Diversification is the cornerstone of portfolio construction and is based on the principle ‘don’t put all your eggs in one basket’. Diversification is a management tool that allows investors to spread investments to avoid hedging their bets on a single asset class, currency or sector. As such, investors can spread their risk between local and offshore equities, local and overseas currencies, developed and emerging markets, as well as between various sectors such as mining, retail, technology and construction. It is advisable to partner with an expert to construct a portfolio that aligns with your needs, and to rebalance your portfolio in line with your mandate as and when necessary.
What the investment experts say: ‘Don’t put all your eggs in one basket.’ (Warren Buffett)
You are irrational
When it comes to investing, humans are not as rational as one would think. In fact, the sometimes irrational and erratic behaviour of investors has given rise to an area of study known as behavioural finance. Mounds of research has uncovered evidence that rational behaviour is not that prevalent when it comes to investing because human emotions tend to take over the decision-making process. Emotions such as fear, greed and panic can lead investors to make knee-jerk decisions in response to short-term market fluctuations – often with detrimental effects to their investment portfolios. Investor emotions are driven by a range of biases such as over-confidence, loss aversion and mental accounting. Key to becoming a more rational investor is learning to identify your biases and to avoid them impacting your investment decisions.
What the investment experts say: ‘Investing isn’t about beating others at their game. It’s about controlling yourself at your own game.’ (Jason Zweig)
You have to take risk
As an investor, it is essential to understand the relationship between risk and reward. The higher the relative risk of an investment, the larger the possible returns may be. For instance, cash is considered a low risk investment while equities present a higher level of risk. What is important to note is that risk is never completely absent, and returns can never be guaranteed. For these reasons, it is important that each investor understand his own propensity for risk before investing. However, the reality is that if you want your capital to beat inflation, you are going to have to take some investment risk. Finding the most appropriate level of risk for yourself involves balancing your portfolio, understanding your financial personality and giving consideration to your investment timeline.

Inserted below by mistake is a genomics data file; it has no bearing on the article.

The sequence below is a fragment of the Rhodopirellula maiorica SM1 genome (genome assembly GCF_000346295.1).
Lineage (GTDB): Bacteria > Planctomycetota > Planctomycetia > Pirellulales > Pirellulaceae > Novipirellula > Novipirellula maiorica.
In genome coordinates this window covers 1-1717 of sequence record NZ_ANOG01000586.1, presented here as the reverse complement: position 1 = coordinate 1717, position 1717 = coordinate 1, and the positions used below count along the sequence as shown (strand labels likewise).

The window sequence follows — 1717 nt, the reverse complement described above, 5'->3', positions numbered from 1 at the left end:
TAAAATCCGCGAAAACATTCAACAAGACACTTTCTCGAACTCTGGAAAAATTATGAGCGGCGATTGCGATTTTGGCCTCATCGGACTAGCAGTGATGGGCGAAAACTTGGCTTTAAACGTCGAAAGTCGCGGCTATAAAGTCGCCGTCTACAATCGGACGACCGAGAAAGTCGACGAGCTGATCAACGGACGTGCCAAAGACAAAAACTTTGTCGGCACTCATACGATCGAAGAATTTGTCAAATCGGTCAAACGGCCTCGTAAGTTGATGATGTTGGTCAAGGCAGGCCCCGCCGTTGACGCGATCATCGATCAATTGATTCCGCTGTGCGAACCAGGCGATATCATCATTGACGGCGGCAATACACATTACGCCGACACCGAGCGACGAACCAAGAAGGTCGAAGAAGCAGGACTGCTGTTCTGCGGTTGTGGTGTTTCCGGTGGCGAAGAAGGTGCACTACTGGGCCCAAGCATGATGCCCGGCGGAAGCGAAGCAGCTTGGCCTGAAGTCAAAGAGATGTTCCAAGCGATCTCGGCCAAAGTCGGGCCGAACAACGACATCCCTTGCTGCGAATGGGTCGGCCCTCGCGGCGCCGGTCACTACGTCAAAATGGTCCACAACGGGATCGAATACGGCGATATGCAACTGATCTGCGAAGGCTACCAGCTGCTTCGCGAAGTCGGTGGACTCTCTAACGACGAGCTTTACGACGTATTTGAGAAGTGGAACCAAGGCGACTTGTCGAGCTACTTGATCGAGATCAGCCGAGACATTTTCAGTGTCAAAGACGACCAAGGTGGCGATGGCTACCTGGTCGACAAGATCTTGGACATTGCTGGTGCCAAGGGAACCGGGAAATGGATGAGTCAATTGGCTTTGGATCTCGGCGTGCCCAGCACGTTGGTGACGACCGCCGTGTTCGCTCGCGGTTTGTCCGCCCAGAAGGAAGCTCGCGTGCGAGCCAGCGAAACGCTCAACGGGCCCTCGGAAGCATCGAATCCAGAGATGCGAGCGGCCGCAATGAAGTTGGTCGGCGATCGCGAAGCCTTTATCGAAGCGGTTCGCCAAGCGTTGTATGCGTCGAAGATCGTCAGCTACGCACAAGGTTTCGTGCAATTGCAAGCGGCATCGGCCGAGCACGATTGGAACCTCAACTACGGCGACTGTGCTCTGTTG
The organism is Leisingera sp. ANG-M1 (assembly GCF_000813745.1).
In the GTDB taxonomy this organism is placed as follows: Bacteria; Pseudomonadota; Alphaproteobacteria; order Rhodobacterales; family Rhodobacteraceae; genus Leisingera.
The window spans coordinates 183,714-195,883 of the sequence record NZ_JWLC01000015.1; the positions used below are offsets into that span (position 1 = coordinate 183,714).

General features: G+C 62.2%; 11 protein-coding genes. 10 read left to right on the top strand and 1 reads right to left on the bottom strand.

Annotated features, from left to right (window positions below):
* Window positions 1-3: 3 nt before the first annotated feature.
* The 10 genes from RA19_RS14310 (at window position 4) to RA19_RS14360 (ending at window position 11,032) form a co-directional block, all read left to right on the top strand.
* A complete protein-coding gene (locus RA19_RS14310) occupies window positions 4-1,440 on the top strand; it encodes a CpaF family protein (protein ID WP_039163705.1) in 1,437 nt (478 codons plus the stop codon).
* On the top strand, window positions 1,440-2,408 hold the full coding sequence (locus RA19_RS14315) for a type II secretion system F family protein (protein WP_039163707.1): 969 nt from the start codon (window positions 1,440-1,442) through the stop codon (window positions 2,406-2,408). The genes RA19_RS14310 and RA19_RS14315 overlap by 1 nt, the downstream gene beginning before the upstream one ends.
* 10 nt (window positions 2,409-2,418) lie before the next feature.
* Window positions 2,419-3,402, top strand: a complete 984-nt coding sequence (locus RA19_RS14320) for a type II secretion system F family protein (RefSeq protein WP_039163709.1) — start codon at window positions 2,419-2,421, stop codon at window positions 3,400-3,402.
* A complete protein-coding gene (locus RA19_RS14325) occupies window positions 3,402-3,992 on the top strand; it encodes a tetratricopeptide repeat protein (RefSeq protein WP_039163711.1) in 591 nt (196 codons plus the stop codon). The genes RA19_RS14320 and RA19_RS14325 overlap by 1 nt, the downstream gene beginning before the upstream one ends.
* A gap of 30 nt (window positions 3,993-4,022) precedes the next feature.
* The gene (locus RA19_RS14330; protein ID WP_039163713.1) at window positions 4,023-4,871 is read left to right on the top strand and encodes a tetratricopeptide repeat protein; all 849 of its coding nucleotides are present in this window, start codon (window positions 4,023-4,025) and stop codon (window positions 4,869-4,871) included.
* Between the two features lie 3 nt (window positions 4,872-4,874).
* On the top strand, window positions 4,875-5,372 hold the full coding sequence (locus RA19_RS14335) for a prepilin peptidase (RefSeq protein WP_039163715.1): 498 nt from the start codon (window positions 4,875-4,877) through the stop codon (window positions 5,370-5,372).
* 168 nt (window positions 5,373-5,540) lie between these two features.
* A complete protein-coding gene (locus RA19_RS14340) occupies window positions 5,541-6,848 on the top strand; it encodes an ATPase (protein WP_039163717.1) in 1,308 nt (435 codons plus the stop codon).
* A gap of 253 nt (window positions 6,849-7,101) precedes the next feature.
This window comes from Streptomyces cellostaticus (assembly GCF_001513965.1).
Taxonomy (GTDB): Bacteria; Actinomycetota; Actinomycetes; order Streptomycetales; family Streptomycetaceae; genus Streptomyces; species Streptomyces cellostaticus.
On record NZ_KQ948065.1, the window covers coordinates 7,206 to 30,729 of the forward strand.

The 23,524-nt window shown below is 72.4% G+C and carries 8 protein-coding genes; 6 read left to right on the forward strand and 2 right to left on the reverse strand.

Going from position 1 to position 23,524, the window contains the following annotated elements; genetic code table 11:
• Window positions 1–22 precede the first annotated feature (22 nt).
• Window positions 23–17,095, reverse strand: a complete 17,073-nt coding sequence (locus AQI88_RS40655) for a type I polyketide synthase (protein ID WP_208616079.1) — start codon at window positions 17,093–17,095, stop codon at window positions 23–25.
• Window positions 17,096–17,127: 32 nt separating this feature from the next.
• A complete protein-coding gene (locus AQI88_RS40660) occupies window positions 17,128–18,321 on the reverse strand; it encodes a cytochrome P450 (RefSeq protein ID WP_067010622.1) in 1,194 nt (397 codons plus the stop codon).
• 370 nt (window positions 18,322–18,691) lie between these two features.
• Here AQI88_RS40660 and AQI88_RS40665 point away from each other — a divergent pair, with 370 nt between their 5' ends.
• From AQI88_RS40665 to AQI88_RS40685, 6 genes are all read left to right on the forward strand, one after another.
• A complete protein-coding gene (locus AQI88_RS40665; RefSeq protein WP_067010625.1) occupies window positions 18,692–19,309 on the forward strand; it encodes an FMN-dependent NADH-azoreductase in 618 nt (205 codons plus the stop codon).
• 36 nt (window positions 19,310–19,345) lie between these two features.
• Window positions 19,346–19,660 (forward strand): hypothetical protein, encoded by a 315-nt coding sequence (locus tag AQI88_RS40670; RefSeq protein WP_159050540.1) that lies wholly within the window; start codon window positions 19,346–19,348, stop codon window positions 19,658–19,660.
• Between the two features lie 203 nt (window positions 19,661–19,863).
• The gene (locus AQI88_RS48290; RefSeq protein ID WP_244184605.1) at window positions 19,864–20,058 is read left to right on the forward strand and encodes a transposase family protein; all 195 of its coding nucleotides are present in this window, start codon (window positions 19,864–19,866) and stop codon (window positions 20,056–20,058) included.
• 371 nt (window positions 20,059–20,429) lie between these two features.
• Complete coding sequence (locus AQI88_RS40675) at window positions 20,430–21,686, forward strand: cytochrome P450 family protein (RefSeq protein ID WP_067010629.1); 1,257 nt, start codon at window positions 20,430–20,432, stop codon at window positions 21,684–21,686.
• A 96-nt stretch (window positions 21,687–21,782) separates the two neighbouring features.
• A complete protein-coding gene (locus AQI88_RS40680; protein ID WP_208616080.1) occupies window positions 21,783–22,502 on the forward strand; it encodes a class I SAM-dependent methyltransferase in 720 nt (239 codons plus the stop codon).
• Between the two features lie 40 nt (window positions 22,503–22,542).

What the investment experts say: ‘How many millionaires do you know who have become wealthy by investing in savings accounts? I rest my case.’ (Robert G. Allen)
Investments come at a cost, and these fees are generally charged as an annualised percentage including investment management costs, advice charges and administration fees. Costs can significantly impact your investment returns and it is important to have full, upfront transparency of the fees you are being charged. When analysing your fees, it is important to determine the difference between upfront fees (such as a financial planning or implementation fees) and ongoing fees (such as advice and administration fees). Over time, investment fees can have a significant impact on your investment’s growth, so it is advisable to shop around for favourable, market-related fees. Having said that, bear in mind that an experienced financial adviser can add significant value by helping you set goals, structuring your investments, minimising your tax burden and regularly recalibrating your portfolio. His fees should be fully disclosed upfront and should appear separately on every statement.
What the investment experts say: ‘The stock market is filled with individuals who know the price of everything, but the value of nothing.’ (Phillip Fisher)